Talent Wars: How Boston-Area IT Companies Are Dealing With A Severe Staffing Crunch

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when companies get acquired. Everyone knows that when their company gets bought, they might not have their jobs in six months.”

In fact, Andrews says ExaGrid has already hired at least one engineer from Westborough-based business forecasting software maker Applix, which was purchased in September by Canadian business intelligence company Cognos, which was in turn purchased by IBM this month. “A lot of developers are wary” in such situations, says Andrews. “They don’t know if they want to work for such a big company.”

Don’t be afraid to recruit candidates who are considering going to startups.

“The small-scale startup scene around Boston is remarkable,” observes Sturtevant (who ought to know—the former Eons CTO has either started or worked for nearly a dozen of them). That makes recruiting harder, because the types of people who like entrepreneurship, and who are attracted to the idea of having a big chunk of equity in their companies, can be tough to attract to a big company. But “It’s a challenge I kind of brought on myself” by agreeing to head a Microsoft innovation group in Boston, Sturtevant says. “Because that’s the profile of the person I personally believe would be great to have in this environment.”

At Google, Vinter has a unique solution to the problem of attracting ambitious young entrepreneurs: let them start a business inside the business. “My philosophy is that somebody who is capable of building a startup should be given an amount of latitude to do that within Google—because that’s what they’re exceptional at,” Vinter says.

Try unconventional recruiting methods and messages.

Those Red Line ads that ITA Software has been placing? They’ve generated a huge amount of buzz for the company, Lawrence says, thanks to their unusual content. One series of ads features mathematical or cryptographic brain-teasers, such as “Write a program to compute the sum of all the integers between 1 and 1011 both divisible by seven and, when the decimal digits are reversed, are still divisible by seven” or “Given a T timetable, write a program to compute the quickest route that passes through every station on the Red, Blue, Green, and Orange Lines, ending at Kendall Square.”

The ads, which include URLs leading to the company’s careers page, attract people who like a challenge, Lawrence says. “The kind of person who likes to solve a puzzle is probably a good fit for the kinds of complex, algorithmically based computer-science problems we’re solving here at ITA,” she says. “It’s as much a screening tool as it is an announcement to the world that we’re a serious software company.”

Well, pretty serious anyway. The company’s latest series of ads has been a bit more irreverent, featuring pictures of real employees sporting scowls and tattoos along with enigmatic sayings such as “BOFHs Welcome” and “TANSTAAFL. Except on Fridays.” If the acronyms don’t mean anything to you, you probably aren’t cut out to be a systems engineer at ITA.

(Incidentally, Red Line riders happen to be the type of people ITA wants to attract. “We have a lot of people who live quite close—it’s a lifestyle choice,” says Lawrence. “They live in the Cambridge, Somerville, or Arlington area and they they want to be able to ride the T or bike to work. We’ve tried the Green Line and Park Street Station but we find that the Red Line is the right demographic.”)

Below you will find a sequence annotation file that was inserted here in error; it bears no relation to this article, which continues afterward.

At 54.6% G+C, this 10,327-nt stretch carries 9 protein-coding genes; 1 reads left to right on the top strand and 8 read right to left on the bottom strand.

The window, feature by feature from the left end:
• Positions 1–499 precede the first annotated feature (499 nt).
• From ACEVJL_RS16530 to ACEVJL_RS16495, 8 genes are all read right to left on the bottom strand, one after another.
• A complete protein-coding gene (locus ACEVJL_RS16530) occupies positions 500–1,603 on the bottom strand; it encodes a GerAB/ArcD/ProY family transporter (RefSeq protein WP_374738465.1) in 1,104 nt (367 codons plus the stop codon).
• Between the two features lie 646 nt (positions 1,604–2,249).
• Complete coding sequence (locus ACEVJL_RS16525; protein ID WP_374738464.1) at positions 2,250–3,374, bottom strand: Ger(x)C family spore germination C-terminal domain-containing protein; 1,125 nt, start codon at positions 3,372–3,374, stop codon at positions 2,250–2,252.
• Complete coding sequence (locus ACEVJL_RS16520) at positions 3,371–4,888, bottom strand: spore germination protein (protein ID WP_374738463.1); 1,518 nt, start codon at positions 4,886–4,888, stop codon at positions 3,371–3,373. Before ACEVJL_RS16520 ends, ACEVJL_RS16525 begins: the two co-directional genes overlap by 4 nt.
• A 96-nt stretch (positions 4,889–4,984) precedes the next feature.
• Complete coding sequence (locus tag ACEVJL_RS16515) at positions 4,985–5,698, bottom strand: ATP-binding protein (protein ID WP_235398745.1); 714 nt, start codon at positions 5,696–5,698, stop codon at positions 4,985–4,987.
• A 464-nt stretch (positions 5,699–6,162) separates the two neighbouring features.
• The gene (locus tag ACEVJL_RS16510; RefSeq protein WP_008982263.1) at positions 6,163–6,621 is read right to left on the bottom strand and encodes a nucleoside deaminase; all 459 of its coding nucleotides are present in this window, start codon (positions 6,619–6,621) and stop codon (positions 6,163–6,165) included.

Most important of all: promise people work that will energize them and suit their ambitions—and follow through on the promise.

Boston can be a beautiful and interesting place to live, but let’s face it: It’s no Palo Alto. Our winters suck, it rains a lot, housing costs are rising through the roof, and Boston drivers do their best to live up to their scary reputations. Attracting talented salespeople or software engineers who could just as easily find jobs in the Bay Area or Seattle means being honest about what your company offers, and giving all employees the opportunity to do something meaningful.

“You can’t hide the weather, you can’t hide the cost of living,” says Minichiello. “So I think you have to continually drive the conversation back to where your company is going, and what the work is that [the potential employee] is going to be involved in, and does the culture in your company provide everyone with the opportunity to have an impact.”

While today’s hiring frenzy may have the feel of the dot-com bubble days, people aren’t looking for all kinds of crazy perks, says Sturtevant. The real question on people’s minds, he says, is: “What can I get done? Can I really get people to use what I’m building?”

The number of ways to do that is multiplying, which means that from the qualified candidate’s point of view, today’s hiring situation could hardly be better. “This is a great time for very talented people to wake up and look around,” says Gasdick at Sermo.

But in fact, while the scramble for good employees may be exasperating for employers, the expansion drive is good for the whole high-tech ecosystem—especially right here on Xconomy’s home turf of Kendall Square. “We view Google and Microsoft as the new competition, and we keep an eye on what are doing, to make sure that we stay in the game,” says Akamai’s Minichiello. “But I actually view it as positive. Microsoft and Google, with their name value and their money, are going to pull more folks from the marketplace to consider opportunities in this area, and are going to help establish Kendall Square as a high-tech mecca. That can only help.”

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Wade Roush is the producer and host of the podcast Soonish and a contributing editor at Xconomy. Follow @soonishpodcast

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